The End is Only a Beginning

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We begin reading the Farewell Discourse from John’s gospel along with the Acts of the Apostles this 4th week of Easter. Facing their loss of Jesus the disciples seem helpless as he says farewell. “I have a lot to say to you, but you cannot bear it now,” he says. The Lord recognizes their paralysis.

In our reading from the Acts of the Apostles, on the other hand, Paul and his companions are not helpless at all. They’re boldly on their way to places that may not seem impressive to us now, but were impressive places then: Psidian Antioch, Philippi, Athens, Corinth. Three were important Roman colonies, strategic cities on the Roman grid, steps on the road to Rome itself. Athens, of course, was a key intellectual center of the empire, though maybe a little down-trodden when Paul got there.

Paul welcomed people into his growing ministry. Meeting Lydia, the trader in purple dyes at the river, he baptizes her and her household. How many did she bring to the gospel? Priscilla and Acquila, the two Jews that Claudius expelled from Rome during the Jewish riots of AD 42, became his trusted partners.

Maybe it’s good that we read these two scriptures together.

The Acts of the Apostles tell of a church confidently on its way to the ends of the earth to fulfill its mission.

The Farewell Discourse, on the other hand, says that sometimes a church can be paralyzed in its thinking and acting. But the Lord is the shepherd of both. What seems like the end can be only a beginning.

Is Christianity Dying? Acts 11,19-26

The past  helps us understand the present.  Acts 11, 19-26, our reading at Mass today,  describes emissaries of the church of Jerusalem arriving at Antioch in Syria, where the followers of Jesus were first called “Christians.” The emissaries were from Jerusalem, the center of Christian power after the resurrection of Jesus, where the Holy Spirit came upon crowds in tongues of fire.

Now, the Jerusalem church blessed  a new church, which in turn brought the faith to other places through apostles like Paul and Barnabas.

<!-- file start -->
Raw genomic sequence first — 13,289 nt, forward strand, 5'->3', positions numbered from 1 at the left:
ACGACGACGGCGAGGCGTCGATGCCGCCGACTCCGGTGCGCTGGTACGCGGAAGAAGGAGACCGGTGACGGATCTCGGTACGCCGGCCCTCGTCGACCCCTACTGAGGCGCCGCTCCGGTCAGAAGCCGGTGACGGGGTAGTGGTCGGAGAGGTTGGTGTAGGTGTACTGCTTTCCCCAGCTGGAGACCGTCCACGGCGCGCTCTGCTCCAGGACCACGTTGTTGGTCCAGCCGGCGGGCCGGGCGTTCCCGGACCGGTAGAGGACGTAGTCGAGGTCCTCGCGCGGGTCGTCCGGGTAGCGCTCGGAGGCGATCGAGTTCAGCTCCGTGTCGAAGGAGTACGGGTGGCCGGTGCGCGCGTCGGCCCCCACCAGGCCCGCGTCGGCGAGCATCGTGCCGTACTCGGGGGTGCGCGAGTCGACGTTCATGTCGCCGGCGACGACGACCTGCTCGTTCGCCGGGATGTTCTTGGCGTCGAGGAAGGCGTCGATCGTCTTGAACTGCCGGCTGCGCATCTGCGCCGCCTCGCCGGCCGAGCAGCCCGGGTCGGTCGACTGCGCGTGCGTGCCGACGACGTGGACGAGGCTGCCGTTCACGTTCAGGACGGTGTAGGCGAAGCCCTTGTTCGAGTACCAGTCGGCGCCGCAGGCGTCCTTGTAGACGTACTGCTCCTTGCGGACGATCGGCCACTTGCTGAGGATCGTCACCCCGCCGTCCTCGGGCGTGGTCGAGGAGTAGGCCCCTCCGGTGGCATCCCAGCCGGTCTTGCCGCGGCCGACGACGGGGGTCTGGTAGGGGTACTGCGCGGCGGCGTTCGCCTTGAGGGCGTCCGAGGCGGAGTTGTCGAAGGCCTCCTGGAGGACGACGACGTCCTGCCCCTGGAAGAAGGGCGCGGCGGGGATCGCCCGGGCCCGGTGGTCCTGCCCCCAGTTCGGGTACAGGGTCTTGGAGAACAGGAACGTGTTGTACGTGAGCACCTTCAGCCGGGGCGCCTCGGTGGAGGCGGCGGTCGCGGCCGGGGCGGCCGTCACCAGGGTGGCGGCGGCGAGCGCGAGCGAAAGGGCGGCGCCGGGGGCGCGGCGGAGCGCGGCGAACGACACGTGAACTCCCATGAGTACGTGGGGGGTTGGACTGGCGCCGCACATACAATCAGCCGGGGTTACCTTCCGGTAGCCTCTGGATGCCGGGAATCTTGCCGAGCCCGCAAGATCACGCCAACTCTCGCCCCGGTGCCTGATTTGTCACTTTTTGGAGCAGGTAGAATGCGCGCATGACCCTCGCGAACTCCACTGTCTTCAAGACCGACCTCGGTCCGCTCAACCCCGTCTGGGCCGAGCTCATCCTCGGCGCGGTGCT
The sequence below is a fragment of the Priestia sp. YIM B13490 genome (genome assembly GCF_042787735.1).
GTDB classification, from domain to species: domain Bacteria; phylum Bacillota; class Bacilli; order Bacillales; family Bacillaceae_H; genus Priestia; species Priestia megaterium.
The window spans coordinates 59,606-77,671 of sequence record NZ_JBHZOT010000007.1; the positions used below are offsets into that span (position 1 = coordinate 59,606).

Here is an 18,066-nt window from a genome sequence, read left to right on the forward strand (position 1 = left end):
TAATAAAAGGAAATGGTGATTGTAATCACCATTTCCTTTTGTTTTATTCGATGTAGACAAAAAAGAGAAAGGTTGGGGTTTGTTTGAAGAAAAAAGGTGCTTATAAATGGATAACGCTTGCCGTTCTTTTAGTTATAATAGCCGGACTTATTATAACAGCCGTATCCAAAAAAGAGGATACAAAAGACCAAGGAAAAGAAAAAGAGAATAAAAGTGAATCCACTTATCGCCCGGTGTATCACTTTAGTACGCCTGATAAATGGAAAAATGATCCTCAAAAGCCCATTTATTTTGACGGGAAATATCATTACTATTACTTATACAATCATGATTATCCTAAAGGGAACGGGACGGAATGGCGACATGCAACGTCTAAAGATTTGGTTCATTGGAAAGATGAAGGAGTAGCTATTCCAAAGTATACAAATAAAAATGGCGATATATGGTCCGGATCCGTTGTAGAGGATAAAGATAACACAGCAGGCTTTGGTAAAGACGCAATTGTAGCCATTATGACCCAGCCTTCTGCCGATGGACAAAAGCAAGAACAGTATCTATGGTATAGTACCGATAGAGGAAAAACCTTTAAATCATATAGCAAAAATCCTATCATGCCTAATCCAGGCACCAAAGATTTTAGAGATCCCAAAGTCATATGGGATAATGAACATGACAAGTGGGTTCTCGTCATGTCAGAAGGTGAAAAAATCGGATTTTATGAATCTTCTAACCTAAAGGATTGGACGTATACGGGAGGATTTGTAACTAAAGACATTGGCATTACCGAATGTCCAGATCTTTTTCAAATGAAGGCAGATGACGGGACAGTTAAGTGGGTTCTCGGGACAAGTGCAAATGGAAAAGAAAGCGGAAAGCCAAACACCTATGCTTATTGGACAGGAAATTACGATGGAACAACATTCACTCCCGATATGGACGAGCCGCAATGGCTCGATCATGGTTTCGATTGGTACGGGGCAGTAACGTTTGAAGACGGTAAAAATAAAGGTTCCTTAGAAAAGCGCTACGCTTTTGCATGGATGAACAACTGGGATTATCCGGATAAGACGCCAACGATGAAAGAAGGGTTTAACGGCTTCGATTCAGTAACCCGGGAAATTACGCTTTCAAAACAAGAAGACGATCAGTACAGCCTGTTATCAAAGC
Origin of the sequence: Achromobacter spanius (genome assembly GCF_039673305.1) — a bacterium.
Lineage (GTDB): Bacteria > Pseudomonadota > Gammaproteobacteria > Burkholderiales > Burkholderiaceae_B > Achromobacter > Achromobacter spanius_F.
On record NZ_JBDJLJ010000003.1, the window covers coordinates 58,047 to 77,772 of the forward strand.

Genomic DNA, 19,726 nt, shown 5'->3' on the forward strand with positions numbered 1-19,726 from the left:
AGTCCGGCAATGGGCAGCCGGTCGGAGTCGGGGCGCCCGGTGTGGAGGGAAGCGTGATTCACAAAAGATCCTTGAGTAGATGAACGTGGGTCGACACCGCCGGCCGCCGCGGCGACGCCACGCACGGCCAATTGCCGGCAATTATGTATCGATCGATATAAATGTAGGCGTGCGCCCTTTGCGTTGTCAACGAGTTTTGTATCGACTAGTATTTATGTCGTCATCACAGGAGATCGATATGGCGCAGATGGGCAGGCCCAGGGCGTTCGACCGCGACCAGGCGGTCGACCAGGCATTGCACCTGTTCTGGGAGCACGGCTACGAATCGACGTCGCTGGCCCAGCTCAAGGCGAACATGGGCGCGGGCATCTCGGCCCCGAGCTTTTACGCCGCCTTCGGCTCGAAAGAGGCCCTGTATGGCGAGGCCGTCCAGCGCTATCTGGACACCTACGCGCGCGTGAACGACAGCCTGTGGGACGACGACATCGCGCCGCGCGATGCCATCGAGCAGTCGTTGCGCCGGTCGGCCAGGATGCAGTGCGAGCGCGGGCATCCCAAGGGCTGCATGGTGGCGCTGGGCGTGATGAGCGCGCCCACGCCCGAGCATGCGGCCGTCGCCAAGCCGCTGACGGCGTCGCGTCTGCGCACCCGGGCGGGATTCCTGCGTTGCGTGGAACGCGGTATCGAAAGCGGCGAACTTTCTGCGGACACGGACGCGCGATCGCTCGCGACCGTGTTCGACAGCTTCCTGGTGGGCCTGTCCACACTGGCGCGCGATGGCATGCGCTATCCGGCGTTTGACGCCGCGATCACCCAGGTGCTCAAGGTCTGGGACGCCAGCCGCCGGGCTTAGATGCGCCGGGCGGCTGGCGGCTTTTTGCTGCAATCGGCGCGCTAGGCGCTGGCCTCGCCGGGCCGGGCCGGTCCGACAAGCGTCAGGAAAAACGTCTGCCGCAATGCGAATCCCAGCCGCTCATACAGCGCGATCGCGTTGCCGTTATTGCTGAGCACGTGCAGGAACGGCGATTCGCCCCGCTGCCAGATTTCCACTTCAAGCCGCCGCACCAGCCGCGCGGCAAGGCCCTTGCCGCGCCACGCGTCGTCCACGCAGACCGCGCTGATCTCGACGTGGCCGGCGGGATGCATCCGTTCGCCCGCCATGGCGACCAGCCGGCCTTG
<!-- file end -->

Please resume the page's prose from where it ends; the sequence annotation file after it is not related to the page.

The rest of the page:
Who would have predicted what would happen to these powerful churches in future years? Jerusalem was destroyed by the Romans in 70 AD. Antioch continued to be a flourishing Christian stronghold for a few hundred years until Moslem invaders in the 7th century gradually made it a Moslem city.

Visit Antioch today, now part of modern Turkey, and you will see few signs of its Christian past. Paul and Barnabas once walked its streets; St. John Chrysostom and teachers like him were famous  throughout the world. Now, only scattered Christian relics remain, largely in the city’s museums.

As Christian churches and other religious institutions close in our part of the world now, as religious communities decline, we wonder: Are we Jerusalem and Antioch today?

The church shares the mystery of Jesus Christ, it dies and rises again, but it grows through it all.

 

The Bread of Life

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All four gospels say that Jesus fed a great crowd near the Sea of Galilee by multiplying a few loaves of bread and some fish. It’s an important miracle.

John’s account (John 6), read at Mass on weekdays from the Friday of the 2nd week of Easter until Saturday of the 3rd week of Easter, indicates the miracle takes place during the feast of Passover. Like the Passover feast, the miracle and the teaching that follows occur over a number of days.

The Passover feast commemorated the Manna God sent from heaven to sustain the Jews on their journey to the promised land. Jesus claims to be the “true bread,” the “living bread” that comes down from heaven.

Jesus is a commanding presence during the miracle and the days that follow in John’s account. “Where can we buy enough food for them to eat?” he asks Philip as crowds come to him. He then directs the crowd to sit down, feeds them with the bread and fish, and says what should be done with the fragments left over. Unlike the other gospel accounts that give the disciples a active role in the miracle John’s account gives them a small role. Philip and the other disciples are tested during the miracle and the teaching that follows it.

As they embark on the Sea of Galilee to return to Capernaum after the miracle, a sudden storm occurs and Jesus’ rebukes the wind and the sea, the forces of nature, so that the disciples reach the other shore. He has divine power.